SEASIDE — Residents in Gearhart, Seaside, Cannon Beach, Clatsop County and Warrenton’s Diking District No. 1 will be unable to buy flood insurance, renew existing flood insurance policies and will face additional consequences unless their jurisdiction adopts new federal flood insurance rate maps.

The urgent message resonated at an open house Monday at the Seaside Civic and Convention Center, where locals looked over draft revisions to the Federal Emergency Management Agency’s maps that identify flood risk along the coast.

Adoption of the maps — which will be used to set flood insurance rates and shape community development decisions — will involve new flood hazard ordinances.

“It’s pretty dire if the cities and county are unable to move forward with the adoption of these ordinances,” said Patrick Wingard, regional representative for the Oregon Department of Land Conservation and Development.

A community that fails to adopt the maps will be suspended from the National Flood Insurance Program and face a host of sanctions.

Not only will residents be ineligible for flood insurance, the community will not qualify for federal grants or loans for development in flood hazard areas, or for federal disaster assistance to repair insurable flood-damaged buildings in those areas.

“If you are suspended from the National Flood Insurance Program, that affects folks’ ability to get mortgages; it affects the business climate, the local economy and the regional economy,” Wingard said.

The communities will mostly benefit from the mapping updates, which are the result of a countywide study that began in 2009 and incorporate the latest topographic technology.

The bottom line: Far more land was removed from the 100-year flood plain than was added to it.

The 100-year flood plain has a 1 percent chance of flooding in any given year and a 26 percent chance of flooding during the life of a 30-year mortgage, according to Heather Hansen, the county’s flood plain manager.

“Each of the cities here that have been involved in this particular study area saw reduction,” said Jed Roberts, a flood mapping coordinator with the Oregon Department of Geology and Mineral Industries.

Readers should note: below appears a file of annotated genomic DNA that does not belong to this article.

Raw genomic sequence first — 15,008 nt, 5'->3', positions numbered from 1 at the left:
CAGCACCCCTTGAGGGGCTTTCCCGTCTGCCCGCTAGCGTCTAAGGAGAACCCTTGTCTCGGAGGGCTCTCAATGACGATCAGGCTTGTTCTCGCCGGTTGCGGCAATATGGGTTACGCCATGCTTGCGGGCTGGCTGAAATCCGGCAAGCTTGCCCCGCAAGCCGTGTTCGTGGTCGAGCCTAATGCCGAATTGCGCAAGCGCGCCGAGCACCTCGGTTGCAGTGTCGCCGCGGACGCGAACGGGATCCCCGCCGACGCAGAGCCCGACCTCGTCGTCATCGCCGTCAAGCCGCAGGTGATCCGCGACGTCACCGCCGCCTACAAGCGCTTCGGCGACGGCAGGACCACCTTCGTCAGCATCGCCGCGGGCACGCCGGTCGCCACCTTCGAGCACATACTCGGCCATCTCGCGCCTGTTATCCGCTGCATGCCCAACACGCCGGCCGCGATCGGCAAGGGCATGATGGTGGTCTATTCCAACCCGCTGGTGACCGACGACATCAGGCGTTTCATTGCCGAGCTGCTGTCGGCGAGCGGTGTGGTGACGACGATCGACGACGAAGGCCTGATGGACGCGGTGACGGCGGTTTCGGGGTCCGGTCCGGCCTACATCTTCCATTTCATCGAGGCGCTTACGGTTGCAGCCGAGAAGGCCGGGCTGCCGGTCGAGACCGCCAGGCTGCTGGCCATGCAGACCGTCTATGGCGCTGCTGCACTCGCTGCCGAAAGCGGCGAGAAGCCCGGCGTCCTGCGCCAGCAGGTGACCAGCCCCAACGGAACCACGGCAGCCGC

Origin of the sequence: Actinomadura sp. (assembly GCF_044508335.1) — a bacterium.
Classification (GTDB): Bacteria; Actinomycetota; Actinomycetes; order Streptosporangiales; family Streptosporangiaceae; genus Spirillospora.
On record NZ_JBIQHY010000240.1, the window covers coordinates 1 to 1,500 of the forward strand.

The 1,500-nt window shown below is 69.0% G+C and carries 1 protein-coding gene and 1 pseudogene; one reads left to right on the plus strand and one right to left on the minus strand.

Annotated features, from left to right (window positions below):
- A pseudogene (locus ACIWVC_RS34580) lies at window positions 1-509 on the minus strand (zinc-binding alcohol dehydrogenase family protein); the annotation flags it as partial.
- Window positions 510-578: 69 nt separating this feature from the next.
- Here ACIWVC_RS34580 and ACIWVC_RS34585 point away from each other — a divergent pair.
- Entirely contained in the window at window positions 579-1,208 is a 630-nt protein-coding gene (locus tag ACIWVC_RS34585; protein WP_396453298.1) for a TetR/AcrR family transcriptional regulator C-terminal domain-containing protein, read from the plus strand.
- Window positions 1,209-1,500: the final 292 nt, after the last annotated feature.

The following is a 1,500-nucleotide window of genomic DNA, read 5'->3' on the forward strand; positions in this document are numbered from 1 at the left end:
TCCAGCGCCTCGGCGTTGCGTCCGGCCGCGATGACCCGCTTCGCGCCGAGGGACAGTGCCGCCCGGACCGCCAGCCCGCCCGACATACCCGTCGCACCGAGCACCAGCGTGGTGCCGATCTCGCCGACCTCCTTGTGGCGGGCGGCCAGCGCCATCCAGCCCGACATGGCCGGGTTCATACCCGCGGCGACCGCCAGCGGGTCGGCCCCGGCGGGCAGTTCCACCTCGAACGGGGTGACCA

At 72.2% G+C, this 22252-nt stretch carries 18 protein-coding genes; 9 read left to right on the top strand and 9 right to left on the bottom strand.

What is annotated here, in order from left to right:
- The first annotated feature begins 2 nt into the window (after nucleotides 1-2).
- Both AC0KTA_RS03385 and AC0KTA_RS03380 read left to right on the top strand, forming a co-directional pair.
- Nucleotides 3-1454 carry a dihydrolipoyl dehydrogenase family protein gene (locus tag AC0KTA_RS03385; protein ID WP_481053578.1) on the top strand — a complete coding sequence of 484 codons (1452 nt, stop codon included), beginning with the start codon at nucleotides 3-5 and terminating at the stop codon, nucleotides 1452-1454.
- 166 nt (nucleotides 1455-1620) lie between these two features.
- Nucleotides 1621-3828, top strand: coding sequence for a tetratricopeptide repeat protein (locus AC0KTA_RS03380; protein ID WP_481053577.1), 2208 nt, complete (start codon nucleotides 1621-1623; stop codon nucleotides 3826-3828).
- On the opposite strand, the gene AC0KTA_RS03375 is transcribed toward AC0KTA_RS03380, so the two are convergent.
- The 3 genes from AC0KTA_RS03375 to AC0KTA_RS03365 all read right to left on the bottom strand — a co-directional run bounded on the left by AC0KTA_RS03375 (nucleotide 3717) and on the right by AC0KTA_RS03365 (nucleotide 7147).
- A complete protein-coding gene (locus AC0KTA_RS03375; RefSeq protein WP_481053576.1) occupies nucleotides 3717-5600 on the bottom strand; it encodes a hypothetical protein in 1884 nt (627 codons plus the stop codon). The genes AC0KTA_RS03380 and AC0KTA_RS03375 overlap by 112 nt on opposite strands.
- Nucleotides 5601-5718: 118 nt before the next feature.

Warrenton’s Diking District No. 1 — now provisionally accredited by FEMA — boasts a 9.2 percent net reduction in flood hazard area; Gearhart a 7.7 percent reduction; Seaside an 8 percent reduction; and Cannon Beach a 27.4 percent reduction.

Robin Risley, a Realtor who sits on the Cannon Beach and Clatsop County planning commissions, expects many property owners in Seaside and Cannon Beach to be “happily surprised” by the results.

Though some acreage was added to the flood plain, much of it is undevelopable anyway, like property along the ocean that may be subject to high-force winds and wave impact, Hansen said.

The county, she added, has already mailed letters to property owners in unincorporated areas who will see a portion of their land added to the flood plain on the revised maps.

A separate set of preliminary flood plain maps is undergoing a technical review funded by the cities of Warrenton and Astoria, Clatsop County, the Port of Astoria and Diking District No. 9. The stakeholders argue the maps exaggerate the flood risk and would force property owners into paying extra in flood insurance.

The next step is a 90-day appeal period, which David Ratté, flood plain engineer with FEMA Region X, said he anticipates will begin in late September or early October when the agency publishes notifications in two local papers of record.

Assuming FEMA doesn’t receive any significant appeals, the agency may issue a letter of final determination to the communities in spring 2017.

Then follows a six-month adoption period for communities to update their flood plain ordinances. When the six months is up, the flood insurance rate maps become effective.

Wingard urges anyone with concerns about the maps to raise them during the appeal process so the hearings on the ordinances during that crucial six-month window can play out uninterrupted.

“Hopefully, folks will understand that the cities and the county have a lot at stake,” Wingard said.

Maps online:

Click on “Map Layers” tab and select “Draft FEMA Revisions 2016.”